Researchers led by Dr. Vogelstein designed a blood test called CancerSEEK and published data on this groundbreaking test in 2017. CancerSEEK can detect the presence of early pancreatic cancer and seven other cancers and identify the organ of origin of these cancers. This study lays the groundwork for a single blood screening test for multiple cancers, including pancreatic cancer, that could be offered as part of routine medical checks. The initial research for this blood test began in 2008, when we launched the $1.25 million Pancreatic Cancer Biomarker Development Project, the start of our long-standing Early Detection Initiative, with the goal of developing new earlier detection and screening methods and better imaging techniques.
“Years from now, death from cancers will be a lot less common, and that’s going to be in large part due to earlier detection.” – Bert Vogelstein, M.D., Lustgarten Foundation Distinguished Scholar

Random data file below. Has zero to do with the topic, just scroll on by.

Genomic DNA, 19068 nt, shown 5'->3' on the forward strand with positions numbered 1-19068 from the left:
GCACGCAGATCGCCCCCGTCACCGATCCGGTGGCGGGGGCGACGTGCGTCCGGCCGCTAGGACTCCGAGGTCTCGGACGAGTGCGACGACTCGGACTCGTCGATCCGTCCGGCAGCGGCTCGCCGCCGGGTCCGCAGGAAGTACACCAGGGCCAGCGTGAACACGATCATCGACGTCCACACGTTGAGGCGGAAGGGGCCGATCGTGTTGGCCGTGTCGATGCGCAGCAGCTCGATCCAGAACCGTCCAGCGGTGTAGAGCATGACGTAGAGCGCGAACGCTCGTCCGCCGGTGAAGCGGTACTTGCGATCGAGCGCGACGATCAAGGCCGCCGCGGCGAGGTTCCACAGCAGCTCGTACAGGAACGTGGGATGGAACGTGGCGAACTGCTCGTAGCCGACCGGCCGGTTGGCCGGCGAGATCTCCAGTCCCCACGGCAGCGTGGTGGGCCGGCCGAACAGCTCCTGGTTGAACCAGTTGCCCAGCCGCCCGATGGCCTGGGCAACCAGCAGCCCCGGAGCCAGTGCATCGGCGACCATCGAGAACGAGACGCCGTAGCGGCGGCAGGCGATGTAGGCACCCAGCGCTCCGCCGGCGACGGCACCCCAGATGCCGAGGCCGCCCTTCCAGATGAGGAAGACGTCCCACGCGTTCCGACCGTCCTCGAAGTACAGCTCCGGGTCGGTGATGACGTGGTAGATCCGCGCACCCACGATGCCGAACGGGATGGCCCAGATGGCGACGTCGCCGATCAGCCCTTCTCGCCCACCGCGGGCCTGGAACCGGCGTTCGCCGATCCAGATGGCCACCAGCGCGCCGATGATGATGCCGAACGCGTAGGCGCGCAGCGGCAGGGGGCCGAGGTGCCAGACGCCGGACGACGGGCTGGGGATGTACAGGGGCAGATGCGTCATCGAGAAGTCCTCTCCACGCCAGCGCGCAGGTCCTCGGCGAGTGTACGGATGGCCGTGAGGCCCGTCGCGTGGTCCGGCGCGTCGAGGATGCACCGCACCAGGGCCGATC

In an unprecedented, fast-tracked review, the FDA approved Keytruda® (pembrolizumab) as the first immunotherapy treatment for advanced pancreatic cancer patients whose tumors have a unique genetic mutation called mismatch repair deficiency that alters their capacity to repair DNA, which is a factor in cancer development. It is estimated that approximately 1 in 50 advanced pancreatic cancer patients has a tumor that is mismatch repair deficient. The approval of Keytruda® was named a runner-up for the prestigious “Breakthrough of the Year” award by Science in 2017.
Personalized Medicine and the Organoid
Another significant research achievement was Dr. Tuveson’s development of the organoid for pancreatic cancer, which brought the laboratory closer to the clinic. Organoids are three-dimensional cell culture systems which reproduce a patient’s tumor in a dish to test it repeatedly with different drugs, with the aim of identifying new treatments. Presently, it is difficult to determine how a patient will respond to a specific treatment and therefore, patients may be treated with drugs that they won’t respond to. In the laboratory, the organoid becomes the subject for testing. Researchers have demonstrated that organoids can accurately predict how patients with pancreatic cancer will respond to a variety of treatments. This translational technology offers the hope of personalized cancer treatments in the future.